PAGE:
Over my life people have been surprised when I look at a situation and come to a completely different conclusion than they do. I actually call this "looking beyond the obvious".
Alzheimer's Reading Room
This article is about my brain.
For a long time now, people have been telling me I am "unique", that I am different. I have been told on several occasions that I do things the exact opposite way it says to do them in the books on Alzheimer's caregiving.
It is easy for me to understand why I do things the opposite way it says to do them in the books.
Why? I didn't read those books. Not that I don't read, I read voraciously. Just different books I suppose.
Over my life people have been surprised when I look at a situation or problem and come to a completely different conclusion than they do.
I actually call this "looking beyond the obvious".
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Looking beyond the obvious usually means looking at a problem from the other side of the coin. Looking at the problem from the other persons perspective, or looking at the problem from the other side.
Somehow, someway, I usually see and do from the opposite side. This is the way my brain is wired.
I have another quirky quirk.
I choose not to remember the bad stuff. Oh, if you ask me I can recall the bad stuff but only if you ask. I choose not to think about it. The bad stuff is in my brain somewhere, but not in the part where I am actively thinking.
Frankly, my brain is too busy thinking about what I am going to do, so I don't have time to think about the bad stuff.
Let's put it this way.
You can learn from the past, but you can't change the past. You can change the future.
This more or less brings us around to Alzheimer's caregiving.
One night, actually the early AM, I thought to myself, we are going to start living our life the way we always had. The we is Dotty and me.
Over the years I tell this to caregivers and they tell me, well we can't do this and we can't do that.
I can only speak for myself.
I didn't give much thought to what we couldn't do. I was too busy thinking about what we were going to do. Let's put it this way. There are lots of things I can't do today that I could do many years ago. For me that is a given. I can't waste time thinking about what I can no longer do. I am too busy thinking about what I am going to do. Right now.
So I made this decision, Dotty and I would get out of our cave and DO. Along the way I learned that Dotty would say NO most of the time. However, I knew and understood that before her brain broke she would have said YES.
The word NO was hard to deal with. So I invented a new World. I call this world -- Alzheimer's World.
Pretty soon after a lot of trial and error, I got the hang of Alzheimer's World. This allowed me to live two lives. One in the real world, and one in Alzheimer's World.
Alzheimer's World is a weird strange place and it takes time to get use to this new and different place.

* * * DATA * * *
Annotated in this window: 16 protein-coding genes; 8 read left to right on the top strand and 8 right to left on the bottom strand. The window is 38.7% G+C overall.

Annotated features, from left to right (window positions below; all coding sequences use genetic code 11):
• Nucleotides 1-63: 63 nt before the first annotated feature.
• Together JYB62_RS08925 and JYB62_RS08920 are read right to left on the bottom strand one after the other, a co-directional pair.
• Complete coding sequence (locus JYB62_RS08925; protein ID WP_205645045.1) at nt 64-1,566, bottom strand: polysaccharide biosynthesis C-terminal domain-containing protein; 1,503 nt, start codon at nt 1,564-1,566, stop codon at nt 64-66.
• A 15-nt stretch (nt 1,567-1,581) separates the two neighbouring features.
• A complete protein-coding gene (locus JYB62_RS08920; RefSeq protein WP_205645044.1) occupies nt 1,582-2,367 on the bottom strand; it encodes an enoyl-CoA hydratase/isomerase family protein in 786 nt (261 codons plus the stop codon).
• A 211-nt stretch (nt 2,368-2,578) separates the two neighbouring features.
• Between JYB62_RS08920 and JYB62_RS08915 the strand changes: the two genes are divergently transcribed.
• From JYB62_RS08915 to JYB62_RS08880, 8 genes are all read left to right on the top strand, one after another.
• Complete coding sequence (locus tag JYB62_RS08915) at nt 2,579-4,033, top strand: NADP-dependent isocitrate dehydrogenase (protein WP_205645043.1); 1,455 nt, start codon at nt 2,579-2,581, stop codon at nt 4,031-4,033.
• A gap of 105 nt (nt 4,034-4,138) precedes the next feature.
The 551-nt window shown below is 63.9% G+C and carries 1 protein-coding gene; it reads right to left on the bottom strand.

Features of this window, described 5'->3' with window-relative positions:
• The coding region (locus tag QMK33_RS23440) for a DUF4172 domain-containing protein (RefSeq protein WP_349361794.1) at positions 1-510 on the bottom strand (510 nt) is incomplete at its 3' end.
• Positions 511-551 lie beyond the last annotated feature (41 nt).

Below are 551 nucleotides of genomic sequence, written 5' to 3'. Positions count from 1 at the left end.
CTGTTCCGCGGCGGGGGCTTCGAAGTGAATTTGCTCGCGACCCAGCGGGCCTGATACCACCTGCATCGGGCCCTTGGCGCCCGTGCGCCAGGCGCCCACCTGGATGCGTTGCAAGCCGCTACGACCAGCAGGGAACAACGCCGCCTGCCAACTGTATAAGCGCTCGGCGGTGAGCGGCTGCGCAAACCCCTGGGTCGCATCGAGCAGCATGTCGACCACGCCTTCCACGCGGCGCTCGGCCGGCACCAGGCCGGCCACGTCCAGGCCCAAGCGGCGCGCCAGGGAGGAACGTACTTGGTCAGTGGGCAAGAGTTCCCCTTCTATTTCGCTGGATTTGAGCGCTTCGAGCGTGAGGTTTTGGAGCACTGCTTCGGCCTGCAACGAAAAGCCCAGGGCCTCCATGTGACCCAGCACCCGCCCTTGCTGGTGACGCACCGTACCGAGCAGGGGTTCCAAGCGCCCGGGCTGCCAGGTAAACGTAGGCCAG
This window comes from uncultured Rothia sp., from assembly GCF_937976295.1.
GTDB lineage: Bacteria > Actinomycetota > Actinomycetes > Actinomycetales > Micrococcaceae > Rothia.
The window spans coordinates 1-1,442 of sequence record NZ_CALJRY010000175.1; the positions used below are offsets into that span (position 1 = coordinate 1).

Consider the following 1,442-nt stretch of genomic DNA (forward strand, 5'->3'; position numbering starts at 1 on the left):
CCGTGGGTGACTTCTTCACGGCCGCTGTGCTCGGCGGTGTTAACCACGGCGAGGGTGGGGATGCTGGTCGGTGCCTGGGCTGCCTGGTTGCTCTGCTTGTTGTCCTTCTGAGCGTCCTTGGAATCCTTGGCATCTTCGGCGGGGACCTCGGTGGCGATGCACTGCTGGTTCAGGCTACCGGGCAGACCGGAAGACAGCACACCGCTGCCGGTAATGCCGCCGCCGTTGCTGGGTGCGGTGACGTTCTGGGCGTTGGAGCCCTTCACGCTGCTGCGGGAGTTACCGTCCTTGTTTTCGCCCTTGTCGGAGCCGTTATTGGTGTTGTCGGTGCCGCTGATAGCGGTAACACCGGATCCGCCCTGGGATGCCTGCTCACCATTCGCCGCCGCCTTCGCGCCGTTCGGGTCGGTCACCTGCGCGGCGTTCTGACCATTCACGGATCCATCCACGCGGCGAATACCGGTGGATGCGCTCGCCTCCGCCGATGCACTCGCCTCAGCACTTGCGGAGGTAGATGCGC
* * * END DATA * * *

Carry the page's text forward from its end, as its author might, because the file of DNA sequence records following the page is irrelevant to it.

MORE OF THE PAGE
For the most part, everything in Alzheimer's World is upside down and backwards. So its almost like you have to relearn how to communicate and live. This lead me to another simple conclusion -- something had to change and that something was me.
Change is never easy. Especially when you have to reinvent yourself. So, I had to rewire a part of my brain.
Don't get me wrong. What happens in Alzheimer's World does spill over into real world. As I result, I often feel heartache, a sore stomach, and cognitively dizzy.
After about 4 years, I really started to get a good grip on how things work and how to cope in Alzheimer's World. Once I did it things didn't seem so bad.
Yes, I rewired my brain. I guess you could say I am different because most of the time I forget that Dotty has Alzheimer's. I already told you, I can't consciously remember the bad stuff.
So Dotty and I live our lives accepting all the way that Alzheimer's World is a different place. We live in a world filled with Alzheimer's, we have no choice.
Meanwhile, when I was trying to yank Dotty back into the real world, she was mean like a junkyard dog, engaging in all kinds of behavior that made me sad, angry and disconcerted.
Alzheimer's behaviors are confusing if you try and relate them to what is expected in the real world. Not confusing at all in Alzheimer's World.
In Alzheimer's World the same behaviors are not disconcerting, they are the norm. It is easy to accept the normal.
My brain told me, that is Alzheimer's buddy boy -- don't confuse yourself.
If you want to know the truth, I honestly thought I could will us to have a better life. That was more than five years ago. So I guess you could say my brain told me I could do it. My brain won't allow me to think negatively for long. Willpower. It worked for us.
I suppose what I want to say is you can have a really good life with Alzheimer's as part, part, of the equation.
Here is the best part. I now know hundreds of Alzheimer's caregivers that rewired their own brains. Some of them got the idea right here on the Alzheimer's Reading Room.
Many of you that have been here for a while see the sweet little Dotty in the videos and in the podcasts. You never saw the mean spirited woman I had to live with for a few years.
I changed, Dotty changed, and for the most part it is all good.
My brain told me to do it.
Original content Bob DeMarco, the Alzheimer's Reading Room